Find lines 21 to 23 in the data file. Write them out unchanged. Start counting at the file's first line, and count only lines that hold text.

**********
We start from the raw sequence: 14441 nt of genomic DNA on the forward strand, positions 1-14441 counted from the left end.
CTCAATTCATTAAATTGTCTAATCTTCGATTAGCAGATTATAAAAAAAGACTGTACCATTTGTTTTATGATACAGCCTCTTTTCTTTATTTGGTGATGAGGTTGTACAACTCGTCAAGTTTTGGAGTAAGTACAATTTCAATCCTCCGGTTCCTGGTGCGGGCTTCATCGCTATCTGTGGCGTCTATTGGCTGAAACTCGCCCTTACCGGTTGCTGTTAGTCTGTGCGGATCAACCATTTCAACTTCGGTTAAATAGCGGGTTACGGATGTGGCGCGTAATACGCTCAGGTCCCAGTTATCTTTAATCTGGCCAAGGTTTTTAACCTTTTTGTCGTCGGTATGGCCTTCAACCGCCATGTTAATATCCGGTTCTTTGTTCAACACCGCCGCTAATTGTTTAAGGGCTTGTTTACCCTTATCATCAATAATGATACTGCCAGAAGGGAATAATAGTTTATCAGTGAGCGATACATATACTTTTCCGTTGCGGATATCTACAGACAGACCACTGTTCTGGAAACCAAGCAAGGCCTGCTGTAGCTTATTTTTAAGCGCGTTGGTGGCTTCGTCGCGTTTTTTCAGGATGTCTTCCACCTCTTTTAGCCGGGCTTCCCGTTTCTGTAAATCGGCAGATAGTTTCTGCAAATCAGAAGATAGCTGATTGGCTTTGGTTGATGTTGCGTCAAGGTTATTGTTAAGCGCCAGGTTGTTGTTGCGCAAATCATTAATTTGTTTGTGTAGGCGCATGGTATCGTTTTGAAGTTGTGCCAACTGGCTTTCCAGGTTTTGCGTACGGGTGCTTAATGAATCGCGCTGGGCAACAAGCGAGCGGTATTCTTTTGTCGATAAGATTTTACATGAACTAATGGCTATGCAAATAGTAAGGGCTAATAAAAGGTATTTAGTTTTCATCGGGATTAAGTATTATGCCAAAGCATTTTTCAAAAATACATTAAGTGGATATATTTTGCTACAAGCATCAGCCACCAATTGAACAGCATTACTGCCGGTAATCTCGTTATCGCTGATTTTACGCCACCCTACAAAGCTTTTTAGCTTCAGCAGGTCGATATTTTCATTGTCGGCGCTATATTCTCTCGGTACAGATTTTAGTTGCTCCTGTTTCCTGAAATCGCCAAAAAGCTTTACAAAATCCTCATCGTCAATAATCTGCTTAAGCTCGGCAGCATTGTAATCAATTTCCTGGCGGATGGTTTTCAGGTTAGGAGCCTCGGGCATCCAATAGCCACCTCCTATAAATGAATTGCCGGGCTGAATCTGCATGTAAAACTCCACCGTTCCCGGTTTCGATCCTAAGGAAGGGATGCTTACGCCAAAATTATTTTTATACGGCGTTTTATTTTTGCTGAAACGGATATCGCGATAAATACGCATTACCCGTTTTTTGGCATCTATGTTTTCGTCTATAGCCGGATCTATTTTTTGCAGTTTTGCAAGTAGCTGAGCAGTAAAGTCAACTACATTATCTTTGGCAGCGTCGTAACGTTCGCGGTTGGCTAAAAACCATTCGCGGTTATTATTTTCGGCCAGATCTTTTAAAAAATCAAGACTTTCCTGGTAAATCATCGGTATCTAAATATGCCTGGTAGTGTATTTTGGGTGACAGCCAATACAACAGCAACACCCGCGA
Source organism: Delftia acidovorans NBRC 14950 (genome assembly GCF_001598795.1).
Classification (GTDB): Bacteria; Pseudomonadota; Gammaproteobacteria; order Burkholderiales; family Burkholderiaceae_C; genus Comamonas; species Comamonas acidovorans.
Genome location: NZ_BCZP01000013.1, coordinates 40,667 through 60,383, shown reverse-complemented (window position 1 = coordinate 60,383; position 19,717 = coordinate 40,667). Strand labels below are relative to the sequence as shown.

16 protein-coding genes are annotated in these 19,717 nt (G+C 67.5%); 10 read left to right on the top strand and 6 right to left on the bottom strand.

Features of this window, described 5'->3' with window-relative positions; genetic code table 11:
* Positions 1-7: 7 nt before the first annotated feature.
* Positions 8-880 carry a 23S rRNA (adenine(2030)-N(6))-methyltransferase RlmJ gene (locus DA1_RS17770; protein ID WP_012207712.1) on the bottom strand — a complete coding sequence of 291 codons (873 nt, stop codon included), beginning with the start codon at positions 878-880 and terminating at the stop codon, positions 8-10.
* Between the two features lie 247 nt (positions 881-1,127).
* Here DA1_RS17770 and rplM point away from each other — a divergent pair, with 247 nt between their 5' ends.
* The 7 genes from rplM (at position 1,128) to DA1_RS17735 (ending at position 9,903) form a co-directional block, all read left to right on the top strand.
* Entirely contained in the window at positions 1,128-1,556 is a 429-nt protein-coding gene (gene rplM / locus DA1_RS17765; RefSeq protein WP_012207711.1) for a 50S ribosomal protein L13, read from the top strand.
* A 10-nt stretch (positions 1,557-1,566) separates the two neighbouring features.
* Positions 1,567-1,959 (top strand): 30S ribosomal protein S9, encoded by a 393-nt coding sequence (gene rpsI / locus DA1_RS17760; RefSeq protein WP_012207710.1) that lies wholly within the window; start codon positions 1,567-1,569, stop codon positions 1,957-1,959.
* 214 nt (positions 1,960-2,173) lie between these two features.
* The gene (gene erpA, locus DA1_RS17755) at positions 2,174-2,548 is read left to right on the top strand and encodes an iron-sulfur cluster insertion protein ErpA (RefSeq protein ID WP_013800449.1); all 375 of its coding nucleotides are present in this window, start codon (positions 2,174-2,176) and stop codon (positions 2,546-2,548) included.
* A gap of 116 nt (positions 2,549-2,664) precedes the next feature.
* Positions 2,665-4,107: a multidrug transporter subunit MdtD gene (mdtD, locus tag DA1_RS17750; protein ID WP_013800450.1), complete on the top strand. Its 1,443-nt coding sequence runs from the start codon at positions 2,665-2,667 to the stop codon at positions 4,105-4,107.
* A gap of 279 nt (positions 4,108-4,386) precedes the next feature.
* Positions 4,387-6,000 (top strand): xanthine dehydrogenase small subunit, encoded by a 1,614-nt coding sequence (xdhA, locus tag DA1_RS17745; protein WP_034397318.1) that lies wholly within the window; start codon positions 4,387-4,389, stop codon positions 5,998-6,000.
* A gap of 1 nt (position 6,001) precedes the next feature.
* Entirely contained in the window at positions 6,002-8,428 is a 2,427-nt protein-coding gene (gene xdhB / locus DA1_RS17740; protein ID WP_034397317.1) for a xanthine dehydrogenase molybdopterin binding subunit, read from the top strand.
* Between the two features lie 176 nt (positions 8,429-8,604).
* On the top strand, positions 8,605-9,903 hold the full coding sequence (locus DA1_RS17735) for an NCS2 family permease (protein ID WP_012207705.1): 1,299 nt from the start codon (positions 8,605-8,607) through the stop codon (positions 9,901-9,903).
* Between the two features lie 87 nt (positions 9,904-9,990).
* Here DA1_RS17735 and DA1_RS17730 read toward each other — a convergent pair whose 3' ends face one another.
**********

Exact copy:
* Positions 4,387-6,000 (top strand): xanthine dehydrogenase small subunit, encoded by a 1,614-nt coding sequence (xdhA, locus tag DA1_RS17745; protein WP_034397318.1) that lies wholly within the window; start codon positions 4,387-4,389, stop codon positions 5,998-6,000.
* A gap of 1 nt (position 6,001) precedes the next feature.
* Entirely contained in the window at positions 6,002-8,428 is a 2,427-nt protein-coding gene (gene xdhB / locus DA1_RS17740; protein ID WP_034397317.1) for a xanthine dehydrogenase molybdopterin binding subunit, read from the top strand.